Add a random-looking trail or sprinkling of embellishments to soften up a linear scrapbook page, fill a spot, support your page subject and mood, or just have fun. While a sprinkling should appear random, a little tweaking and attention to the balance of the elements within the sprinkling never hurts. Incorporate repetitions with variety in the elements you sprinkle.
Sian Fair says, “My daughter’s favorite part of her trip to the museum was the working bank, which took her modern day money and changed it into Victorian coins for her to spend as she toured the attractions. I gathered wood veneers in shapes to echo the coins, a few buttons in colors to enhance the ones in my paper layer, and pound signs cut with my Slice. I sprinkled them from the top left of my page down to the photo in the bottom right.”
“If you over think a trail of embellishments you will lose the natural look that is part of the charm. I really do hold my elements in my hand high up over my page and drop them. Most often, I’ll glue them down where they fall, with only minor adjustments for color balance. Try it, and if you don’t like it – nothing lost, you can just sweep it off the page and try again.”
Lise Mariann Alsli says, “I don´t like winter much. I find it cold and slippery and very, very long here in Norway. I do like looking at it through the window though. I like looking at the ice roses on the window and the glittering snow laying heavy on the trees. The layout is about the beautiful winter, just as long as I don´t have to be outside in it.”
“I used my huge amounts of pearls, bling and crystals to make a sprinkle at a diagonal angle. It almost goes through the picture like ice and snow. I added white ink splatters along the same trail. I tried to make the splatters and the bling and pearls get smaller in size as the trail reached the corners of the page. Doing that you will enhance the focus on the photo in the middle of the trail.”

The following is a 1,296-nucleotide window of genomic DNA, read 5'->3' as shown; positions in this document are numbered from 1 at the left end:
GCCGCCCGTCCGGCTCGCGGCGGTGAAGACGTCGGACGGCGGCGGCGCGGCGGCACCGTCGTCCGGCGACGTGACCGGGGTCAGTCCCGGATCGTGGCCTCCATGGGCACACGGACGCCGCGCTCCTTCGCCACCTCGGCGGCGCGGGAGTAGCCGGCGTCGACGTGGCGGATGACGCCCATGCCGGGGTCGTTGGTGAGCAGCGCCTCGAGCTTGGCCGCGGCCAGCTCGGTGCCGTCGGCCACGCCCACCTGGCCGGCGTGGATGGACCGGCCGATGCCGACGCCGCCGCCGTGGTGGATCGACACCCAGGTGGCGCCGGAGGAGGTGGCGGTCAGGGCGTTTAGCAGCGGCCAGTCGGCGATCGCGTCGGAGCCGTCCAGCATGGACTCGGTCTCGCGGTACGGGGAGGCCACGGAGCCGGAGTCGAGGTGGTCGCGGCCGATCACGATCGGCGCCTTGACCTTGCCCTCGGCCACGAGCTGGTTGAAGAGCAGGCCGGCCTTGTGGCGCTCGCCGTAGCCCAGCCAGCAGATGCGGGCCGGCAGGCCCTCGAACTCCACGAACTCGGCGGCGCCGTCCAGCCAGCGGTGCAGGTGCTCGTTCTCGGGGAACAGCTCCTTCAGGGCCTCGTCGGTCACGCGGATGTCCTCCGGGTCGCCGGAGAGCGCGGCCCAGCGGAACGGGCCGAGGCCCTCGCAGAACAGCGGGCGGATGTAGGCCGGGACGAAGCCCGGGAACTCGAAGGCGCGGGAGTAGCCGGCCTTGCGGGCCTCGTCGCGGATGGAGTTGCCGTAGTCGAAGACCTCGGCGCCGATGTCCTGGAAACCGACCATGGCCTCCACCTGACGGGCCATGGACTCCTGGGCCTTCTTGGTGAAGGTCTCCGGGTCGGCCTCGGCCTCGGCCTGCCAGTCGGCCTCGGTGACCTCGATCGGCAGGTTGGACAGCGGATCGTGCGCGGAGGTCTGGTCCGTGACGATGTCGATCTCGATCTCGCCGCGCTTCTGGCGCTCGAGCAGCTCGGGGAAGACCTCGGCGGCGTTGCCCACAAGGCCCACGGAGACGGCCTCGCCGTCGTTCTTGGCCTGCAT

Heather Awsumb says, “This page is about the Lady Gaga concert I attended with friends back in November 2012. It was the best concert I’ve ever attended.”
“I used a combination of pre-made bead sprinklings to create a shelf and add extra emphasis to the focal point photo. It didn’t look natural when I layered the three different sprinklings on top of each because they were layered oddly. I used the eraser tool to selectively erase beads to make it look more natural. In addition, two of the elements are from the same pack but with different colors so they fit exactly on top of each other. To change this up I changed the orientation of one layer by flipping it vertically and then horizontally.”
Rosann Santos-Elliott says, “My son has really invested himself in his karate classes. For over a year, he has gone willingly and happily three times each week for 45 minutes a session. It’s been amazing to see his development. In this photo he is walking onto the dojo floor for his belt promotion ceremony. To create the trail that moves from the bottom left to the top right of my page I created a trail of ink drops and then added small wood veneer shapes, enamel dots and puffy stickers along the path created by the ink.
Kiki Kougioumtzi says, “These photos are of my daughter posing with her first evening dress. The quality of the photos isn’t good at all but they were the only ones I had with her in this dress.”
“I made an eye-catching embellishment cluster and to further enhance it, I added a of sequin flowers and snowflakes that lead into it and out the other side. When I placed my sequins, I felt like they were floating on the page, not belonging there, so I made a background for them with paint splotches. This addition makes the trail more obvious and anchors the sequins to the page.”
Deborah Wagner says, “The is a photo of my kids and my sister’s kids on the beach in Jamaica.”
“I used two sprinklings of sequins to highlight the heart and butterfly embellishments, and to give a feeling of floating. The trail of bubbles from the fish also gives the page an upward energy.”